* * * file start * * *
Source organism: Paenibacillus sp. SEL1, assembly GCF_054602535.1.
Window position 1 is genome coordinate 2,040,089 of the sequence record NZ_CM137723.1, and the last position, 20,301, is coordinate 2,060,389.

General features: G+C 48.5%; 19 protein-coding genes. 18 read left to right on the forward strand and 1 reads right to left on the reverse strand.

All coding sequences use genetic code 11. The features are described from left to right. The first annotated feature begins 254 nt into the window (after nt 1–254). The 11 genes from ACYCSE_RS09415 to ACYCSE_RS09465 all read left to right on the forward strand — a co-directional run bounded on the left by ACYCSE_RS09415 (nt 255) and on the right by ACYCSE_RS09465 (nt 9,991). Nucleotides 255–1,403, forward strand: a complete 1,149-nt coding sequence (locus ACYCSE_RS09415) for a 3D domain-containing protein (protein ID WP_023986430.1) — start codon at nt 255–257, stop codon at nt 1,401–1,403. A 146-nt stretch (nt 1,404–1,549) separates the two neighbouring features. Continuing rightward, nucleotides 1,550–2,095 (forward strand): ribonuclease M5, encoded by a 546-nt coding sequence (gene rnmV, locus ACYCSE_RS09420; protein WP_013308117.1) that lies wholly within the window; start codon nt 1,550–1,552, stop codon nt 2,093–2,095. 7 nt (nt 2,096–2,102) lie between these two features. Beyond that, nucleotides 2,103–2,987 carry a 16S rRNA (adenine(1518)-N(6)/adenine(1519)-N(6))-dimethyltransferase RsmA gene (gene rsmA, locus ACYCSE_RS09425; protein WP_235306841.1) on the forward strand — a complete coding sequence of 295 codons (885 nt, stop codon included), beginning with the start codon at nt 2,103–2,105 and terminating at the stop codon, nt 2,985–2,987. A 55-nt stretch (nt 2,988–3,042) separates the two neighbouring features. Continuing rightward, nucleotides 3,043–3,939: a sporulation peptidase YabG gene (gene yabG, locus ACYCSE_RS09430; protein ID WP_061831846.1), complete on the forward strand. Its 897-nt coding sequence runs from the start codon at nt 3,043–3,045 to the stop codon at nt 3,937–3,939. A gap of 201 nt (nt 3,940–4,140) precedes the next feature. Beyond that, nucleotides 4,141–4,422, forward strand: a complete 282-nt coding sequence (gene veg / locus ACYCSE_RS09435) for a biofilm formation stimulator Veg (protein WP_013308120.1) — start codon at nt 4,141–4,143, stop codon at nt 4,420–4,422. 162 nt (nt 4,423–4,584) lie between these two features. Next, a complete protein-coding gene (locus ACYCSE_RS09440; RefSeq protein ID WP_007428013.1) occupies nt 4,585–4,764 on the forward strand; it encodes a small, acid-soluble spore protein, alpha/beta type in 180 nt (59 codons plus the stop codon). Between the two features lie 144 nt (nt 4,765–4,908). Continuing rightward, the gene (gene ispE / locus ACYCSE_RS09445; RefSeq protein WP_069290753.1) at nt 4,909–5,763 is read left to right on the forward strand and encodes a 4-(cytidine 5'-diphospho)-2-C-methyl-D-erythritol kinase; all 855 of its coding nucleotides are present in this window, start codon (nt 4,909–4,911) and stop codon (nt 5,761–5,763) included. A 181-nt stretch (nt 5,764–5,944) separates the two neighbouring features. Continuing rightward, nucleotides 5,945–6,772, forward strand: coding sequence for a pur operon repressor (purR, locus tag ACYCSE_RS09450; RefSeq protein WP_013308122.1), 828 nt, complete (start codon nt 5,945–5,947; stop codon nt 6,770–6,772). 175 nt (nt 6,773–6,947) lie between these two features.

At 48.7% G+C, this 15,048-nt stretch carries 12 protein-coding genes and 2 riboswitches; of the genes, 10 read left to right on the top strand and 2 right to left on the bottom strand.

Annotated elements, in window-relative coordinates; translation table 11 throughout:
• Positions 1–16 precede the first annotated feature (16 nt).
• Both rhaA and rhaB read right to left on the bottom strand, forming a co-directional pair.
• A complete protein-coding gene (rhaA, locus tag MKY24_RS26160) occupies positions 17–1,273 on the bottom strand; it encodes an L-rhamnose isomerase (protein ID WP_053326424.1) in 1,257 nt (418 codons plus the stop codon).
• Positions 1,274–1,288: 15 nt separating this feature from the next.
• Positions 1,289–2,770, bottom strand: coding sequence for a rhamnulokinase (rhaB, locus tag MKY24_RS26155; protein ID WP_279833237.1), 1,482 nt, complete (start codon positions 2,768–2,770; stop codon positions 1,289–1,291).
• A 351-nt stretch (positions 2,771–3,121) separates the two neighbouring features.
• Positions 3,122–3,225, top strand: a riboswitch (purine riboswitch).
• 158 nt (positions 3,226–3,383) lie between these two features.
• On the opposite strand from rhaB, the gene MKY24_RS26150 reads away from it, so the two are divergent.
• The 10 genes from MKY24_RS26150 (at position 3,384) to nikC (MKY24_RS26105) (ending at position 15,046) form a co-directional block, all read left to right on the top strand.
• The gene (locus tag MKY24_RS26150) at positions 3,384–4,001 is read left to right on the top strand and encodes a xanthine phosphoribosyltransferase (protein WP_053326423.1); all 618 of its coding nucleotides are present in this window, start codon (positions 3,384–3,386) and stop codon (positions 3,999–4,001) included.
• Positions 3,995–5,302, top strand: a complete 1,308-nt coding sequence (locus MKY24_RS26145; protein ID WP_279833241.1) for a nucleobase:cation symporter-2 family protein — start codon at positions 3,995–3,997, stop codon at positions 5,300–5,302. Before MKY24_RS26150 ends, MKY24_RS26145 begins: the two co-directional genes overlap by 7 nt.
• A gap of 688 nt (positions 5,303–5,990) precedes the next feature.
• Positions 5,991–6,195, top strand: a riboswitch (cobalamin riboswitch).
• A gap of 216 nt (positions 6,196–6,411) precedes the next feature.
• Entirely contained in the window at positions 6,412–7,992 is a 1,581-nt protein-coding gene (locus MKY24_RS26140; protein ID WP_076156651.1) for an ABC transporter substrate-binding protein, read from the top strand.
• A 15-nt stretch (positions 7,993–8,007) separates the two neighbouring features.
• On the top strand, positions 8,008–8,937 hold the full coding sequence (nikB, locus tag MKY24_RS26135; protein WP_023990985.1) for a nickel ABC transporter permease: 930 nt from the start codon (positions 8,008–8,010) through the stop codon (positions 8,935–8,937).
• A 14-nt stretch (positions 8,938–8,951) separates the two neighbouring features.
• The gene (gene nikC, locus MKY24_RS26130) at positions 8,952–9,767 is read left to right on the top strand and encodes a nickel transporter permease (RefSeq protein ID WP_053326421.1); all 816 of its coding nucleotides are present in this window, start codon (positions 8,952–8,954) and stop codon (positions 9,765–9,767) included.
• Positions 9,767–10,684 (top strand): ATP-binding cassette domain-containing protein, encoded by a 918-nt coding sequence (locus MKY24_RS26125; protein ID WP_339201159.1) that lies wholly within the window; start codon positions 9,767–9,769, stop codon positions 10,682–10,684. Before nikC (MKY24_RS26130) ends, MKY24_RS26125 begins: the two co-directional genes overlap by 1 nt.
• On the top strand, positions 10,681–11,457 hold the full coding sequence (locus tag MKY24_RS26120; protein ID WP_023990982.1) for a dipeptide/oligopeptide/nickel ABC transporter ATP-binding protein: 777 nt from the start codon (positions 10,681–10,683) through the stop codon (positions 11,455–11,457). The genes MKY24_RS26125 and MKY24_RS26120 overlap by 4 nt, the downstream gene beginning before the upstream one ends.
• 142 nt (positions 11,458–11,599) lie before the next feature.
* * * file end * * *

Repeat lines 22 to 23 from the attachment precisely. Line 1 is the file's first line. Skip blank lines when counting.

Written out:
• Entirely contained in the window at positions 6,412–7,992 is a 1,581-nt protein-coding gene (locus MKY24_RS26140; protein ID WP_076156651.1) for an ABC transporter substrate-binding protein, read from the top strand.
• A 15-nt stretch (positions 7,993–8,007) separates the two neighbouring features.